Minors primer: What's new as MiLB returns in 2021?

Tebow Minor Leagues Baseball
Posted at 5:50 PM, May 04, 2021

NEW YORK (AP) — Minor league teams across the country are set to open their seasons Tuesday, returning baseball to communities denied the old national pastime during the coronavirus pandemic.

Capacities will differ by jurisdiction, but for most, it will be the first opportunity to see pro players in person since the entire 2020 season was canceled.

Of course, much has changed since the last affiliated games were played in 2019.

There are fewer teams and leagues, and Major League Baseball has introduced plans to use the minors as a testing ground for changes that could improve the pace of play or reduce player injuries.

According to the Associated Press, some changes include an automated strike zone, restrictions on defensive positioning, and larger bases.

At Triple-A, the bases are expanding from 15 by 15 inches to 18 by 18.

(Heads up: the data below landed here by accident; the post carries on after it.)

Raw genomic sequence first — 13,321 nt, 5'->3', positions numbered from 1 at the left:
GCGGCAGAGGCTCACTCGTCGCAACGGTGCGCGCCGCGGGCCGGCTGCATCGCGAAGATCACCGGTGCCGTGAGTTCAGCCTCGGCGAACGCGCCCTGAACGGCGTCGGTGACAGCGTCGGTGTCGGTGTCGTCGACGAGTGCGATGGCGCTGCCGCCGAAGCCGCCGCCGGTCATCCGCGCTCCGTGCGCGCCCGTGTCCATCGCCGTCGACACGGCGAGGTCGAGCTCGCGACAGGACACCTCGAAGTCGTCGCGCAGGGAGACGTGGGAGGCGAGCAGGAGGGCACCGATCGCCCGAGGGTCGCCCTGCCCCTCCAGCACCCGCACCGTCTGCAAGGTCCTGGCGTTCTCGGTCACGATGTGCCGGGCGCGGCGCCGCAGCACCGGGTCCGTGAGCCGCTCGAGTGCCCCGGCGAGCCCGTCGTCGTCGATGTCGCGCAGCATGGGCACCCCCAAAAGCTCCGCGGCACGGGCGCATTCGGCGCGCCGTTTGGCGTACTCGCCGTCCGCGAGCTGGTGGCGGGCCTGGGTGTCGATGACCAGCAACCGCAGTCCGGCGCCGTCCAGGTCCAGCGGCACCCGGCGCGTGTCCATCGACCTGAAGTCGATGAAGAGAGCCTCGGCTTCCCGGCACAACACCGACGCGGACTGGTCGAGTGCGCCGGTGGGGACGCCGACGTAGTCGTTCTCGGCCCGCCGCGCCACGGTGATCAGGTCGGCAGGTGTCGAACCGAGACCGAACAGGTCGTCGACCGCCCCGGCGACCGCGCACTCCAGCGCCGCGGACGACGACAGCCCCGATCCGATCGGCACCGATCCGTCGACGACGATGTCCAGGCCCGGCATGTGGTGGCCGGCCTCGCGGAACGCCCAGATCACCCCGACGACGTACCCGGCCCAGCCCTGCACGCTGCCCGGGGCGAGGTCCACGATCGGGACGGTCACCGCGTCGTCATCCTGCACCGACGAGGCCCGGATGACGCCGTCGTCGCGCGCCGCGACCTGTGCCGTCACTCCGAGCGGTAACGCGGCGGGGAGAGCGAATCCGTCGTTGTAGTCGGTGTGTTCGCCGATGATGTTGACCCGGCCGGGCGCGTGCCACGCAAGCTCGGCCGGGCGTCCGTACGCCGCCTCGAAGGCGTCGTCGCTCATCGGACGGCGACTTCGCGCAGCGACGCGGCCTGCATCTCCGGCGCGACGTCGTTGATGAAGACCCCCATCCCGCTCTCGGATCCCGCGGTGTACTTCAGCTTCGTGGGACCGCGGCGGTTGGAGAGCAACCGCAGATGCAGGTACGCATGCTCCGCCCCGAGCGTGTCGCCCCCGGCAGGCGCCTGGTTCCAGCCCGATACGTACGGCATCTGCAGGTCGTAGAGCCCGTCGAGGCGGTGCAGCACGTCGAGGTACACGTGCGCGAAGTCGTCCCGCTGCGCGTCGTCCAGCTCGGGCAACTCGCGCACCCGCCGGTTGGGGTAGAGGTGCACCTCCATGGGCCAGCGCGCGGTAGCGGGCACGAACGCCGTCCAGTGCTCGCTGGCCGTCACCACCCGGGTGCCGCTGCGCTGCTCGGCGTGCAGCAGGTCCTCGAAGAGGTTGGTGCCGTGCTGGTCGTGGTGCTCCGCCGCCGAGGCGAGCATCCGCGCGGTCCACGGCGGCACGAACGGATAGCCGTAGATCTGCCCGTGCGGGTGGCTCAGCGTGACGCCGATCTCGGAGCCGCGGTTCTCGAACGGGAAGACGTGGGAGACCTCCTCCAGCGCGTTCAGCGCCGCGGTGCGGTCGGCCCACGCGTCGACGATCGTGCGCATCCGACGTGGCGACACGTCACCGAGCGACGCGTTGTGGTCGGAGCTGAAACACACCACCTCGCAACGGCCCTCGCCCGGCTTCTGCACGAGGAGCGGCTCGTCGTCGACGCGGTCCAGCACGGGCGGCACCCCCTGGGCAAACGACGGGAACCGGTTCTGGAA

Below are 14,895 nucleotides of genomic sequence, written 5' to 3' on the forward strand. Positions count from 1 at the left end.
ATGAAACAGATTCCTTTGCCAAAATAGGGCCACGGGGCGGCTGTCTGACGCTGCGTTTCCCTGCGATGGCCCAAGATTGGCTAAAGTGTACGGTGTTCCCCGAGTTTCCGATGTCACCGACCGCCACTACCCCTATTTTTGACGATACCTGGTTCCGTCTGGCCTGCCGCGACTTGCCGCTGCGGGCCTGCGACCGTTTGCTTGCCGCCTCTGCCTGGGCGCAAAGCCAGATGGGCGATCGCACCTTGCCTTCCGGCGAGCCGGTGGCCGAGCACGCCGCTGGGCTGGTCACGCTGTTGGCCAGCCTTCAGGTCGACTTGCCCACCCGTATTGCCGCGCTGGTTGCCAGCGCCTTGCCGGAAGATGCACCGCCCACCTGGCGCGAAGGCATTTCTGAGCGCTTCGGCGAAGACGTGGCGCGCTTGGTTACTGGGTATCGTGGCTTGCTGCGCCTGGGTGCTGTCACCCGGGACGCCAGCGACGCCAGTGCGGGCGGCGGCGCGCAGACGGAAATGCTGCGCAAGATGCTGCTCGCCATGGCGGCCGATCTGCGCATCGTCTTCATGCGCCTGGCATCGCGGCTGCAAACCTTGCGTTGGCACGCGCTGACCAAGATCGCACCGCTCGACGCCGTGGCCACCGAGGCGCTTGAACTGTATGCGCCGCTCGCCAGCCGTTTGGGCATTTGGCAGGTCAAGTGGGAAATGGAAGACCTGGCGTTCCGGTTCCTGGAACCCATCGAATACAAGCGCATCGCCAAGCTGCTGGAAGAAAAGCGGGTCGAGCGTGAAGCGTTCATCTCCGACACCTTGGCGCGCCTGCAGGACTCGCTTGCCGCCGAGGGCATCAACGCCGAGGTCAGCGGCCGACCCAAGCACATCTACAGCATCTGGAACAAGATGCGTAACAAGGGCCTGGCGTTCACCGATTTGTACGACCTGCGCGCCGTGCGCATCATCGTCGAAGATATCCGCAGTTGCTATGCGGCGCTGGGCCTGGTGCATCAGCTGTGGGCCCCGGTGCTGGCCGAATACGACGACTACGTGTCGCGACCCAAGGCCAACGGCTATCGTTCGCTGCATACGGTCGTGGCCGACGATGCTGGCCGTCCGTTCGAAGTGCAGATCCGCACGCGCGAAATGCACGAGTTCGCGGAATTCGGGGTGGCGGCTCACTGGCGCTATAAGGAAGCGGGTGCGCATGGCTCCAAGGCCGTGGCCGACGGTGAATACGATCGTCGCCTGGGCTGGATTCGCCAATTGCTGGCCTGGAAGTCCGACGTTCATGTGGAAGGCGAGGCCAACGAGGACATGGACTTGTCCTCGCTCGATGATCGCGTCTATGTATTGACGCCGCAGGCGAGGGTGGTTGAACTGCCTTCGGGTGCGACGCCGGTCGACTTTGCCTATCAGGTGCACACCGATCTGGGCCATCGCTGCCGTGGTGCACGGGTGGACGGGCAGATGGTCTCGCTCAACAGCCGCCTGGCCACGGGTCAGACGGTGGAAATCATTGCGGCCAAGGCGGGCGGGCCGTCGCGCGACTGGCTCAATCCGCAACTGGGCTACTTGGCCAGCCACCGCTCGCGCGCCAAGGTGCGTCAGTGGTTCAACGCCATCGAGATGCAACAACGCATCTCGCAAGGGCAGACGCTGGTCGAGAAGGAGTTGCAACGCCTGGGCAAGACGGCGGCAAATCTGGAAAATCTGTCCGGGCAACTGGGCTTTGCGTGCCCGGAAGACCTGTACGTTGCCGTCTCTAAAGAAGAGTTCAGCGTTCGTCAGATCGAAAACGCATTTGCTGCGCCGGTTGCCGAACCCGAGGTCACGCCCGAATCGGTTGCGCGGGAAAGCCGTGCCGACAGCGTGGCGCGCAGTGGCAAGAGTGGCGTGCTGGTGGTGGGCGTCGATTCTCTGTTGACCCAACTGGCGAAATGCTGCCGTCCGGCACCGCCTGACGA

In Double-A, infielders will have to keep both feet in the infield at the start of every play, although there isn't a ban on shifting three or more infielders to either side of second base.

In Low-A Southeast League, some games will feature an automatic ball-strike system, which some players have complained about how it grades breaking pitches down in the zone.

Another change is pay.

According to The AP, Class A players will see their minimum weekly wage raised from $290 to $500.

In Double-A, income will jump from $350 to $600, and players in Triple-A will see a raise from $502 to $700.